The Myth About How Greedy Borrowers Caused the Financial Crisis and Should Pay By Losing Their Homes

The law needs to be changed to permit securitization schemes to designate a specific receiver or player to act as the real party in interest — or there will continue to be an absence of such real parties. Without that the debt can never be legally retired even if paid off to some securitization player. The courts lack jurisdiction (authority) to do anything about that. The statutes must change.

I there is one thing I know for sure and most people agree with me, it is that the banks caused the 2008 crash just like they did repeatedly in the past, most notably in 1929. Another thing I know for sure is that greedy bankers have always successfully controlled the narrative after such crashes and placed the blame on the victims. And the third thing I know for sure is that most of all bought that bulls–t.

Paul Krugman, with whom I sometimes agree pretty much nails it in his article about Zombie ideas that have been completely debunked by reality and are still perpetuated by the banks and other capitalists who simply want to make more money without regard to the impact on our society.

I’m all for free markets if they are free. But if you want to keep them free then you need to put the referees back on the playing field. If you want to rely on free market forces to correct imbalances and excesses then you need a free market. I think that most potential voters understand that, which accounts for the rise of Sanders, Warren and lately Bloomberg.

The current lending market is not free. it is corrupt and controlled by a few mega players at the top who push out any meaningful competition from thousands of other sources of lending (i.e., the 7,000 other banks, credit unions and S&Ls). You can’t compete if your competition is willing to offer incentives like no interest for 7 years because they are making pornographic profits selling securities based on the the apparent existence of loans many of which might be toxic or failing.

One or both of two things needs to happen — securitization must become totally transparent to investors and borrowers and small banks need to have access to the securitization process. Then borrowers will get the chance to bargain for incentives and investors will be able to bargain for greater returns.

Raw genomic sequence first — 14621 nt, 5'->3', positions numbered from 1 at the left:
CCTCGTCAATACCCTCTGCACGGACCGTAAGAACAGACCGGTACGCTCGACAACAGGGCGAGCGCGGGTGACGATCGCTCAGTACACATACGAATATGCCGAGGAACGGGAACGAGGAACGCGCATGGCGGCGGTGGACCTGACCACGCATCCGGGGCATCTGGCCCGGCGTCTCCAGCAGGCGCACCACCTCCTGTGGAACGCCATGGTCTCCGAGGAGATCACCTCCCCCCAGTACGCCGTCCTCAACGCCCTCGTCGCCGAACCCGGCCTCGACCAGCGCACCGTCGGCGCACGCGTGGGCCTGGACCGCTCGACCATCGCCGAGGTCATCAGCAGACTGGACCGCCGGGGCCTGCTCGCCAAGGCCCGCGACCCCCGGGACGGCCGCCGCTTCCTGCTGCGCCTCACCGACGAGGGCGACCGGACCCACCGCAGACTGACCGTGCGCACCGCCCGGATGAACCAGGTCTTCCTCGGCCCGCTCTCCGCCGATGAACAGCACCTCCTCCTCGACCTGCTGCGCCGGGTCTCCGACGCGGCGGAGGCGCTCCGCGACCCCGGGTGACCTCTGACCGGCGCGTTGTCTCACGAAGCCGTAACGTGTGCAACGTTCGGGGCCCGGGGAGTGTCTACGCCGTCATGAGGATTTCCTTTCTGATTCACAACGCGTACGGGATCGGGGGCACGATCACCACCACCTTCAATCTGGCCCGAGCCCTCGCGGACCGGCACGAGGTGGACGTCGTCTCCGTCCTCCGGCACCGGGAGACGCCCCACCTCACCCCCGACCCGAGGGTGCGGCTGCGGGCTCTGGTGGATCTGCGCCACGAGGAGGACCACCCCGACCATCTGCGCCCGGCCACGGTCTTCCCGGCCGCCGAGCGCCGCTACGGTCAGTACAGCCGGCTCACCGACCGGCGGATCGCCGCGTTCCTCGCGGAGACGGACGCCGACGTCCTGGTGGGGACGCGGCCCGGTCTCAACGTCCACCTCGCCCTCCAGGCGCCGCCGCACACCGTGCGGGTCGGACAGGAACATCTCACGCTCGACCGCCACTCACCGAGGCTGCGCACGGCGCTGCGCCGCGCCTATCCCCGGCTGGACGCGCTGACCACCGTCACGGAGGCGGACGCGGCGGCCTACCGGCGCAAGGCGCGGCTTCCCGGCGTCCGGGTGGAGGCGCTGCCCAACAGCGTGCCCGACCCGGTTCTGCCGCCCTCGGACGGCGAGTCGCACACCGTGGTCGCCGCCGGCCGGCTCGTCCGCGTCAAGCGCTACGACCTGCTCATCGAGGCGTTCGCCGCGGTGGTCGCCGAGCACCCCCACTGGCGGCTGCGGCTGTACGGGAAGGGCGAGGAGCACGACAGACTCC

But that still doesn’t address the current illegality of securitization as practiced. Under current law it is illegal to split ownership of the debt from payment of value. But the banks did it anyway when they sold certificates to investors who were forced to disclaim any interest in any debt, note or mortgage.

The law needs to be changed to permit securitization schemes to designate a specific receiver or player to act as the real party in interest — or there will continue to be an absence of such real parties. Without that the debt can never be legally retired even if paid off to some securitization player.

Without a change in the law, and a change in the documentation of loans, there is no official record of who actually has the legally right to act as designee-creditor of any debt that is subject to claims of securitization. Securitization as currently practiced is simply illegal — not just confused as many courts choose to think.

Without such legal and practical changes in law and practice, no lien could be legally released. That’s why hundreds of recording offices came out long ago and said that title has been irrevocably clouded by securitization. Right now “authority” and “ownership” are based upon off record assertions that consist entirely of “Because we said so.” What happens if the banks say something else tomorrow?  Do we really want to leave property law in the hands of the banks?

The banks would have made that change by lobbying lawmakers but for one fact: they would also need to address transparency. Under SEC and Federal State lending laws, all compensation arising out of the purchase of the certificates and arising out of the loan origination must be disclosed. Right now the main compensation arising from those sales is deeply concealed from government, investors and borrowers, contrary to existing long-standing law. The taxable profits that were untaxed was in the trillions of dollars.

If the banks told investors that they were going to create profits equal to multiples of the amount invested and multiples of the amounts loaned, the both borrowers and investors would truly understand the scope and nature of the transactions. Banks don’t want that because they want to keep all those profits for themselves and they want to continue keeping those profits as off balance sheet and offshore non taxable accounts.

If we enforce the laws, rules and regulations then small banks can compete on an even playing field. Loans would again become local and nobody would be making  toxic loans just so they could bet against them and keep the profits from sale of the loan product and the failure of the loan product. There would be no crash because there be no bubble.

My message to homeowners is “Stop blaming yourself.” You were a victim of a carefully constructed scheme to outwit the government, investors and you and it worked. You got screwed not by your own greed or some liberal idea of giving away free money but rather by the greed of corrupt banks.

Krugman writes: